By Tom Gogola
North Coast congressman Jared Huffman joined a group of fishermen at Fisherman’s Wharf in San Francisco on Monday to commemorate the opening of the commercial salmon season in regional waters, and to call out the federal administration and Congress for their ongoing refusal to release disaster-relief funds to crabbers and fishermen hard-hit by closures and the near collapse of the California salmon fishery.
Those fishermen, says Huffman in a statement, “have faced several seasons of economic hardship, including closures, delays and a continued lack of much-needed disaster funding from the federal government.”
Meanwhile, the 2017 salmon season is predicted to be the worst ever, as state officials took drastic steps this year to give the Chinook salmon that comprise the bulk of commercial landings a fighting chance.
In April, the California Fish and Game Commission reported “historically low numbers of fall-run and winter-run Chinook salmon,” which prompted the agency to limit or close the fishery through the end of the year.
Huffman, D-San Rafael, the ranking Democrat on the congressional Water, Power and Oceans Subcommittee, noted that the previous Congress sought $140 million to help fishermen affected by the Dungeness crab closure last year and historically low salmon yields in recent years. The House recently voted to provide $20 million in disaster assistance, while a failed Senate proposal, offered by coastal Democrats, would have sent $150 million to West Coast fishers.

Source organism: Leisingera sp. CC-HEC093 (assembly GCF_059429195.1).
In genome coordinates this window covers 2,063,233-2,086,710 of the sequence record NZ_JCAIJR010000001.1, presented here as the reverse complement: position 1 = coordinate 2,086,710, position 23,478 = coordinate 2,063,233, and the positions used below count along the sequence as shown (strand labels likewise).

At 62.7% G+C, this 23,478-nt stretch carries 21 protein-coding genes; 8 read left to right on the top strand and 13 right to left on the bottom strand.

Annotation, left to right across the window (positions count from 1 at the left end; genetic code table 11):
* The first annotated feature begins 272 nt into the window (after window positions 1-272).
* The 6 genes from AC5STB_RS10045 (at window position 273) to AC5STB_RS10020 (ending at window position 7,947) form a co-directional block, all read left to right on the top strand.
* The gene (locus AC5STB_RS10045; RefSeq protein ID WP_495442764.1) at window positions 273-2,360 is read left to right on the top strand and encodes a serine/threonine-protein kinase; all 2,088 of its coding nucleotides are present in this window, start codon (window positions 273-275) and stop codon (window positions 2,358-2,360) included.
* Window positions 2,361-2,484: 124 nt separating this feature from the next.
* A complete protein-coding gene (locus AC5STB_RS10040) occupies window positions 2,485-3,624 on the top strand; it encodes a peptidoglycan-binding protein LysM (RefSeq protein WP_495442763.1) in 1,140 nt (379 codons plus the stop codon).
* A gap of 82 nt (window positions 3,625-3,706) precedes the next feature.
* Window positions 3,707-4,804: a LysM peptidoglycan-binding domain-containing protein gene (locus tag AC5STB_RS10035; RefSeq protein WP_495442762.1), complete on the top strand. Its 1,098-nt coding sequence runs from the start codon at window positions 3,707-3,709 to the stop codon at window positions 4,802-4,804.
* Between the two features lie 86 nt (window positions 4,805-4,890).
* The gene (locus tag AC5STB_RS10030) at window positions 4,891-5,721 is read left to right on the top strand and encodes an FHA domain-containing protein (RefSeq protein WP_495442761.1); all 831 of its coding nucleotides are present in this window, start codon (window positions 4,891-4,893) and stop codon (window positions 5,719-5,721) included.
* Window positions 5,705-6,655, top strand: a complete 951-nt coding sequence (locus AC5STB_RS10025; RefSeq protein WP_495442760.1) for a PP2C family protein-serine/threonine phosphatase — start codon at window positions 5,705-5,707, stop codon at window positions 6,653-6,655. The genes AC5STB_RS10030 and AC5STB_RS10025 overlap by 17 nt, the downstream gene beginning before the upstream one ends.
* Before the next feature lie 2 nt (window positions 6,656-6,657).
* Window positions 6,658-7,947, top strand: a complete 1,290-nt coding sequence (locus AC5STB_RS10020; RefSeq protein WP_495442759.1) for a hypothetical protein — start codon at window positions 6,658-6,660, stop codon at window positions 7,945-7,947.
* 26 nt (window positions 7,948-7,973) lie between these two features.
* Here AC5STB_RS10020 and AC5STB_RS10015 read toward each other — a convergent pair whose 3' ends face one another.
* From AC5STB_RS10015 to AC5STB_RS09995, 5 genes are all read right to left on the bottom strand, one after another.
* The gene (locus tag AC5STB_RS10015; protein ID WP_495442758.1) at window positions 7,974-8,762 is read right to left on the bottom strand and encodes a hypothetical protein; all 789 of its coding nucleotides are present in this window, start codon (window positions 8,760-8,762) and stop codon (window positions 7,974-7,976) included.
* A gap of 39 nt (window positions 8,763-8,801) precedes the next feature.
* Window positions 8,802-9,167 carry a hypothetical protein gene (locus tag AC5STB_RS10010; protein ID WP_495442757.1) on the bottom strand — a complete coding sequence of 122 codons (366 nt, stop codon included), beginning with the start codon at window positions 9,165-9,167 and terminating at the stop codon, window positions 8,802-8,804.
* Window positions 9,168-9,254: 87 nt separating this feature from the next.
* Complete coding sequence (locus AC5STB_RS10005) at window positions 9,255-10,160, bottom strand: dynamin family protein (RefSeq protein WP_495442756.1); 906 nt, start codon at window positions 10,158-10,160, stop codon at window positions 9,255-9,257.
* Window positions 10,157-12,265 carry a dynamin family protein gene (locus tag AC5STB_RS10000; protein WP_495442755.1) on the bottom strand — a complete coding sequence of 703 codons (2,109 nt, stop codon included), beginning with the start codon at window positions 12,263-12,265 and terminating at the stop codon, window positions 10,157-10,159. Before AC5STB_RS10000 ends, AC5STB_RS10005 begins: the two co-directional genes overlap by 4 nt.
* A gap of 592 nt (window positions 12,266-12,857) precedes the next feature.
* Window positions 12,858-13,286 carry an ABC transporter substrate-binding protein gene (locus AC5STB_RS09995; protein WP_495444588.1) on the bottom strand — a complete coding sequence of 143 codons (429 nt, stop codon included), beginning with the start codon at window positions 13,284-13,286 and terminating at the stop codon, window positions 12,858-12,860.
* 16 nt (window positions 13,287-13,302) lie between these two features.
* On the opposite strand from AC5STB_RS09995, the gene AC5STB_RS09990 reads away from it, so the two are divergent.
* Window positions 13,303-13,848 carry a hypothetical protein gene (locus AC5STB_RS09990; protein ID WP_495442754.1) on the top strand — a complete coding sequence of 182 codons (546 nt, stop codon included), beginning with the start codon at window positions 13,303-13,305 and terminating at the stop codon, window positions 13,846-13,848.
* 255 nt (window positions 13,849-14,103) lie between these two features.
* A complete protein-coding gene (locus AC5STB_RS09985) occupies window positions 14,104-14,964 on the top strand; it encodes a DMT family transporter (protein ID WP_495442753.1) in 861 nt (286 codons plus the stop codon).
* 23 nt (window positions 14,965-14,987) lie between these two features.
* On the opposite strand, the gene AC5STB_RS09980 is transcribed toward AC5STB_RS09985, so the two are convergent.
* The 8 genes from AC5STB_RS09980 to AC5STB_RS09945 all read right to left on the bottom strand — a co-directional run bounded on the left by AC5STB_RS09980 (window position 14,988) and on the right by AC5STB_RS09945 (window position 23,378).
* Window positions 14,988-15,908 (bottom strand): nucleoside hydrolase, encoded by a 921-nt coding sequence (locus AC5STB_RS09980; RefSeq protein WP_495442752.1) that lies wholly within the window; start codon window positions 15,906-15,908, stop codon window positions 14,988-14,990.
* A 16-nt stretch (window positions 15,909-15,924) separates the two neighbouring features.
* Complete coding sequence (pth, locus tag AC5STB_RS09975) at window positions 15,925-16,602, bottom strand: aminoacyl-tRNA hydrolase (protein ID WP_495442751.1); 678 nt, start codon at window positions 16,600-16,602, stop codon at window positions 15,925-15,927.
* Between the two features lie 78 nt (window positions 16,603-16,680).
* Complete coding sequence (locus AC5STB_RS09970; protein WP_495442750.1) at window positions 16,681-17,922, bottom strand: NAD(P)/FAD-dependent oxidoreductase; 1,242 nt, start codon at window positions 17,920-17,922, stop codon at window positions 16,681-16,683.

“A federal fishery disaster was declared for the shuttered 2016 Klamath River salmon fishery,” Huffman notes in a statement, “as well as for the 2015–2016 California Dungeness and rock crab fishery, but Congress has failed to deliver the disaster funding to date.”
The ongoing failure of the GOP-led Congress to sign off on the disaster monies has raised the specter of a politicized administration and Congress putting the screws to blue-state California’s blue-collar fishermen. Commerce Secretary Wilbur Ross weighed in on fisheries management on behalf of the commercial industry in New Jersey, where Trump enjoys the support of fellow Republican Gov. Chris Christie—but has been silent on the plight of California fishermen.
Noah Oppenheim, executive director of the Pacific Coast Federation of Fishermen’s Associations, a statewide group, raised the political alarm on the disaster funds months ago when a $1 trillion federal budget released by the White House contained zero dollars to help California fishermen.
It’s a $300 million to $350 million problem for California, in terms of overall economic impacts, he says, adding that he’s hopeful that the tone in Congress has shifted on the disaster declaration, and “there is a path forward in the coming months in a sort of broader Western-disaster appropriations bill.” Even as the Senate knocked back the Democrats’ push for a $150 million appropriation, he says the tone has shifted and that at least one key Republican has signaled a commitment to find a way to help the fishermen.